Vauxhall’s candidate for the premium supermini sector was finally revealed this week, in the shape of the new Adam hatchback.
This is a car that will have to compete with the likes of the Fiat 500, Citroen DS3, Alfa Mito, Audi A1 and Mini hatch.
At 3.7 metres in length it will certainly land in the middle of this competitive pack. The Adam is longer than the Fiat, shorter than the DS3, Alfa and A1, and pretty much on a par with the Mini that defined the sector.
Mini was of course the first to make the case for upmarket downsizing, while also providing new-car options for the kind of buyers who might previously have shopped for larger, nearly-new second hand cars from premium makers.
Vauxhall’s stylists have clearly borrowed a trick or three from the current compact contenders. Like the Mini and DS3 the Adam features a “floating” roof, painted in a contrasting shade and visually separated from the lower body by glazing and black plastic. The new car has the same kind of cheeky face as the Mini and Fiat, and some of the muscular surfacing of the Audi and Alfa. The swooping creases in the side are of course a Vauxhall signature, a condensed version of those seen on the Astra GTC three-door.
The Adam reminds me a little of the Ford Ka from the rear, which is probably not a resemblance that Vauxhall was aiming for.
And to my eye the Adam’s curvaceous roof is a less successful feature than the flat-cap approach of the Mini or Citroen. As a whole the roof calls to mind a baby’s bonnet, while the chromed S-shaped kink at the base of the rear pillar is reminiscent of the fake laundau irons that adorned vinyl-roofed Cadillacs in the 1970s. Not so attractive.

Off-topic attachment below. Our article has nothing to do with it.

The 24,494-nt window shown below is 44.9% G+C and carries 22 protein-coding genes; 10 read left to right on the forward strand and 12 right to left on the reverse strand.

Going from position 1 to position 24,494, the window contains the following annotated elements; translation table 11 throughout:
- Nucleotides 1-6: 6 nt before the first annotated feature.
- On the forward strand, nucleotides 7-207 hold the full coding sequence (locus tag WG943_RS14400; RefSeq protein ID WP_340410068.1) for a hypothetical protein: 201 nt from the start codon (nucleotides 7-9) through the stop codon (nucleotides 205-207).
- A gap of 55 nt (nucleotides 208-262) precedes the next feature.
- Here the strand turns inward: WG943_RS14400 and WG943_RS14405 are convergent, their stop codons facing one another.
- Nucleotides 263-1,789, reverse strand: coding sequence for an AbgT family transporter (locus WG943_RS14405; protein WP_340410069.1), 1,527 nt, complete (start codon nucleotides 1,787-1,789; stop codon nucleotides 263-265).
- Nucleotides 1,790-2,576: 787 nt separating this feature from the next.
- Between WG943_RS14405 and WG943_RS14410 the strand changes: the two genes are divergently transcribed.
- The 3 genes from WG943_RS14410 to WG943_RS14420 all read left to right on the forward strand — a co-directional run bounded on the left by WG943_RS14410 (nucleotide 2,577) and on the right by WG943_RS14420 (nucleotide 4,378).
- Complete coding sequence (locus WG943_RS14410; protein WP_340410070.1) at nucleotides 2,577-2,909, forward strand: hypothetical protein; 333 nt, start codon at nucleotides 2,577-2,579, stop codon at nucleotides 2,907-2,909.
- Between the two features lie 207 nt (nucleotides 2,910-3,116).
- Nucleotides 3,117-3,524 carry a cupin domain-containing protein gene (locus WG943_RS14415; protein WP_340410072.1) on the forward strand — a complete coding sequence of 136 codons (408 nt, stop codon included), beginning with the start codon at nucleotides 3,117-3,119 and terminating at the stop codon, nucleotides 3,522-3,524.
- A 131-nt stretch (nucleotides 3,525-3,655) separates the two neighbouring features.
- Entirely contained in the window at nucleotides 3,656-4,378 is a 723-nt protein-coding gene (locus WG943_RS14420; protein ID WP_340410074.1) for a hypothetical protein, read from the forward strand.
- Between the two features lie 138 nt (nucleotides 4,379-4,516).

Slightly classier inspiration can be found inside, where one option is a black roof lining speckled with LED stars – a similar novelty is currently available in the Rolls-Royce Phantom.
In common with rivals like the Fiat, Vauxhall has brought body-colour paint into the interior. It has also juxtaposed modern and retro technology – with the centre console’s seven-inch, touch-sensitive screen paired with deeply cowled clocks in the instrument cluster.
Initially the Adam will come with a choice of three petrol engines: a 69bhp 1.2-litre four-cylinder unit or a larger 1.4-litre offering either 86bhp or 99bhp. All will offer stop-start as an option and will be paired with a five-speed manual gearbox. A six-speed box and a new high-output, small displacement engine will come on stream after the car’s introduction. The first UK Adams will reach customers in January 2013.
Three trim levels will be offered, unwisely dubbed Jam (described as colourful but no doubt the base spec), Glam (with a luxury bias) and Slam (with sporty leanings). Wham, Bam and Thank You Ma’am were presumably also on the whiteboard when that particular trio was dreamt up.
There will be an extensive palette of paints on offer, plus two roof colour options, and enough customisation options to make no two Adams alike, given enough customers with sufficiently poor taste.
Pricing remains to be revealed – we can expect details at the Paris Motor Show in September. I imagine the Adam will be priced on a par with the Fiat 500.